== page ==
Friday, 5 May 2017

Whether unregistered deed of acknowledgment of partition between brothers is admissible in evidence?

During course of argument, petitioner also relied on
a decision of the Hon’ble Apex Court in the case of Kale and others v,
Deputy Director of Consolidation and others reported in A.I.R. 1976
SC 807. In Paragraph-10 of the above judgment, the Hon’ble Apex Court
held as follows:
“10. In other words to put the binding effect and the
essentials of a family settlement in a concretised form, the
matter may be reduced into the form of the following
propositions:
 (1) The family settlement must be a bona fide one so
as to resolve family disputes and rival claims by a fair and
equitable division or allotment of properties between the
various members of the family; 5
 (2) The said settlement must be voluntary and should
not be induced by fraud, coercion or undue influence:
 (3) The family arrangement may be even oral in
which case no registration is necessary;
 (4) It is well-settled that registration would be
necessary only if the terms of the family arrangement are
reduced into writing. Here also, a distinction should be made
between a document containing the terms and recitals of a
family arrangement made under the document and a mere
memorandum pre pared after the family arrangement had
already been made either for the purpose of the record or for
in formation of the court for making necessary mutation. In
such a case the memorandum itself does not create or
extinguish any rights in immovable properties and therefore
does not fall within the mischief of s. 17(2) of the Registration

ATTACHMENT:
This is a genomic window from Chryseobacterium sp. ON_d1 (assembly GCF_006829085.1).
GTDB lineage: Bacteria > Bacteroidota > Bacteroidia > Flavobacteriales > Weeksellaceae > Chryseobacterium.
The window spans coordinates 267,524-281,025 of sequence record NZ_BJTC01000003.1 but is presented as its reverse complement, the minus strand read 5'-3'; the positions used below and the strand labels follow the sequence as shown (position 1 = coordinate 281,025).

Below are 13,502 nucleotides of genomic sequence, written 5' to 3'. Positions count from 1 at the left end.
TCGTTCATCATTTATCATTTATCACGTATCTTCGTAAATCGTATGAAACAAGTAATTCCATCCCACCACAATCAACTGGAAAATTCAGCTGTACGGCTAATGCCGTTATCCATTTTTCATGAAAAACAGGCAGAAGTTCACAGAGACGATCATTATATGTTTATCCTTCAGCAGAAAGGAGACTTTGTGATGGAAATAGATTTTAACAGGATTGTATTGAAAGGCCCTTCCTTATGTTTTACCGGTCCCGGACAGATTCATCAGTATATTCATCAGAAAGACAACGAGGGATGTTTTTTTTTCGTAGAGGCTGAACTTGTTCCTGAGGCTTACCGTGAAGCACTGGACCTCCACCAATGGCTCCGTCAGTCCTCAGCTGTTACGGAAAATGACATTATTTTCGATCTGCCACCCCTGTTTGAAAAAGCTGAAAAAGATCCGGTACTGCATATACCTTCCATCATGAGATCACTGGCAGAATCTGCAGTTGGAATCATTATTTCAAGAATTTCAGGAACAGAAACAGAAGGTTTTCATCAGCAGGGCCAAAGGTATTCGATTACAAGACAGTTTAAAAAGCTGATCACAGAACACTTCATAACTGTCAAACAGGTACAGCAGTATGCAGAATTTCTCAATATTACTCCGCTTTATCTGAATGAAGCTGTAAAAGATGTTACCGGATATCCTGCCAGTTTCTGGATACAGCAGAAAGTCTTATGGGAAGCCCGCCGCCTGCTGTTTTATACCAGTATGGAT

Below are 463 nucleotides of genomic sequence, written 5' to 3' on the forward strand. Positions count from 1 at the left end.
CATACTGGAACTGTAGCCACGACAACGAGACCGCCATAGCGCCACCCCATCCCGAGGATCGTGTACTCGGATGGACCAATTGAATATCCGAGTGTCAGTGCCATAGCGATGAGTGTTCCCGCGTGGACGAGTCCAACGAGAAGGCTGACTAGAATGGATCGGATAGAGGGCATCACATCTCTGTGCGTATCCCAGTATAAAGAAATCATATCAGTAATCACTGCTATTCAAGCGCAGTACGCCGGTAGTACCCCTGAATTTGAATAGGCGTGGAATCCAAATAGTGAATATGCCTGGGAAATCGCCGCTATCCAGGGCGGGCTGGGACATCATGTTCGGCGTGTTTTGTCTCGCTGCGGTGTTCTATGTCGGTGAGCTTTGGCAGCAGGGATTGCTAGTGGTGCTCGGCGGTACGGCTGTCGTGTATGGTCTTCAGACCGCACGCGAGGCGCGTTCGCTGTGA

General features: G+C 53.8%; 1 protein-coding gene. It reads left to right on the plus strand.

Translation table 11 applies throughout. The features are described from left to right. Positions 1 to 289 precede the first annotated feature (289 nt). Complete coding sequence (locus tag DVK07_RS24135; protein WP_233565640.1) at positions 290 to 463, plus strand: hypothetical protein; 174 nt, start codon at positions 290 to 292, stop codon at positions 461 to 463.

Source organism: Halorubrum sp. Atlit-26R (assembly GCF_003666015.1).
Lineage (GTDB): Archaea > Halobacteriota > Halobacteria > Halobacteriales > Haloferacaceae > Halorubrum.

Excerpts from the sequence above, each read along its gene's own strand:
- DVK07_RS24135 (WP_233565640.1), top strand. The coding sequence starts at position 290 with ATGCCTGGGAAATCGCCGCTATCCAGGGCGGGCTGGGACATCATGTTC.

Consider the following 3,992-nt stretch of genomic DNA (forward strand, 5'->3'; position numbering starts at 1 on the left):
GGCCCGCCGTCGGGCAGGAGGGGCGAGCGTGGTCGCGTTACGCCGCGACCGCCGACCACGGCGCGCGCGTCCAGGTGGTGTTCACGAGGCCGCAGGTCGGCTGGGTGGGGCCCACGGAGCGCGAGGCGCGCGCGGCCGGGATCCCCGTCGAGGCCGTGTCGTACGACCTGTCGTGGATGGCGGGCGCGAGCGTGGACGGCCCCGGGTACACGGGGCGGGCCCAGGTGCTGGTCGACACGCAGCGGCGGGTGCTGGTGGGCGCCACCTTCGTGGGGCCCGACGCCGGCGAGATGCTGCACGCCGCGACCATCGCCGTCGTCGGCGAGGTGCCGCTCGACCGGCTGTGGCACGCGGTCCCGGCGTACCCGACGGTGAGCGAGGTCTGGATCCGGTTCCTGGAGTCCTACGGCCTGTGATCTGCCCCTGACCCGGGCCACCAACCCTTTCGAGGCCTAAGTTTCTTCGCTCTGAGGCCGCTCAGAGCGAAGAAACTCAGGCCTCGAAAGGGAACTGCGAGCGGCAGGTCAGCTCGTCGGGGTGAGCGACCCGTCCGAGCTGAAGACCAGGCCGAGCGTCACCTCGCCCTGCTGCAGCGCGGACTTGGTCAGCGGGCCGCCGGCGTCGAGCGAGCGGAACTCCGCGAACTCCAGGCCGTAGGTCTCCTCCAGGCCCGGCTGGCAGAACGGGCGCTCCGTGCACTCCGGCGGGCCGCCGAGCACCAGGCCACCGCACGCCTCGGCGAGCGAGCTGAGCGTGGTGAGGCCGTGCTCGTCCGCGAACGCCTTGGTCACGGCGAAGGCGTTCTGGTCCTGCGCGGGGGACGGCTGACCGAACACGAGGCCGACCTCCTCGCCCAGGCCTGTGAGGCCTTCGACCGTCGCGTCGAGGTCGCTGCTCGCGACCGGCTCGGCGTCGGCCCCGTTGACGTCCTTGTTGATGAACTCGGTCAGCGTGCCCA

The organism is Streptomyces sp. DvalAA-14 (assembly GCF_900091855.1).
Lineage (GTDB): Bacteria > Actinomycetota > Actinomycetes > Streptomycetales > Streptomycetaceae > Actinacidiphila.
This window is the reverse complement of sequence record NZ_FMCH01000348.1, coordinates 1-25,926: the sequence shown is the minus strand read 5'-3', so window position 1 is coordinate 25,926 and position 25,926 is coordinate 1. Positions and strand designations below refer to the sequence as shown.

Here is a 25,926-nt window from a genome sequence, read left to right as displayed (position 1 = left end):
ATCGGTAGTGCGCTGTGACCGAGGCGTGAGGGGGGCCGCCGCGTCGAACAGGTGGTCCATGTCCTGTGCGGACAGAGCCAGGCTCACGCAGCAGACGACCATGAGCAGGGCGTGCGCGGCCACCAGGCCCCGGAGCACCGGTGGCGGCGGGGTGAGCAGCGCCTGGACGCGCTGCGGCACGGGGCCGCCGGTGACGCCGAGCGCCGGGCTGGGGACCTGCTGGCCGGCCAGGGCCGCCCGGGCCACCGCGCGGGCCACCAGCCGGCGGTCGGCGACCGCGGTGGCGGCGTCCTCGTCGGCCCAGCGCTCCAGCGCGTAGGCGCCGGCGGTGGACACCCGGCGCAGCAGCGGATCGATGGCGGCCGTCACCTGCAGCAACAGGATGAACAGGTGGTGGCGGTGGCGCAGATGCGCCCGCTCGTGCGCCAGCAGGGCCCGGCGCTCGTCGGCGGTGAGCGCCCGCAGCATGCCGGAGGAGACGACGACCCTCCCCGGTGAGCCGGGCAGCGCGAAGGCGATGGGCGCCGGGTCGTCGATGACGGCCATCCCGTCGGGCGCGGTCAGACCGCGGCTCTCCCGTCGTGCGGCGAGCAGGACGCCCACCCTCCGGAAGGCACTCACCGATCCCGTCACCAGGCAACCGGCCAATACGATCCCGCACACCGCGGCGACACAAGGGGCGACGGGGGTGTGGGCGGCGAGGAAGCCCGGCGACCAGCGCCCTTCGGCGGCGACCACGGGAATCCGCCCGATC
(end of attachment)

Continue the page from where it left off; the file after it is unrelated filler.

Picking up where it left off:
Act and is, therefore, not compulsorily registrable;
 (5) The members who may be parties to the family
arrangement must have some antecedent title, claim or
interest even a possible claim in the property 'It which is
acknowledged by the parties to the settlement. Even if one of
the parties to the settlement has no title but under the
arrangement the other party relinquishes all its claims or
titles in favour of such a person and acknowledges him to be
the sole 9 owner, then the antecedent title must be assumed
and the family arrangement will be upheld and the Courts will
find no difficulty in giving assent to the same; 
 (6) Even if bona fide disputes, present or possible,
which may not involve legal claims are settled by a bona fide
family arrangement which is fair and equitable the family
arrangement is final and binding on the parties to the
settlement.”
6. Considering the submission of the learned counsel for the
petitioner, for the factual back drop of this case and after looking to the
decision from paragraph-10 of the Hon’ble Apex Court referred to
hereinabove, this Court finds there has been wrong appreciation on the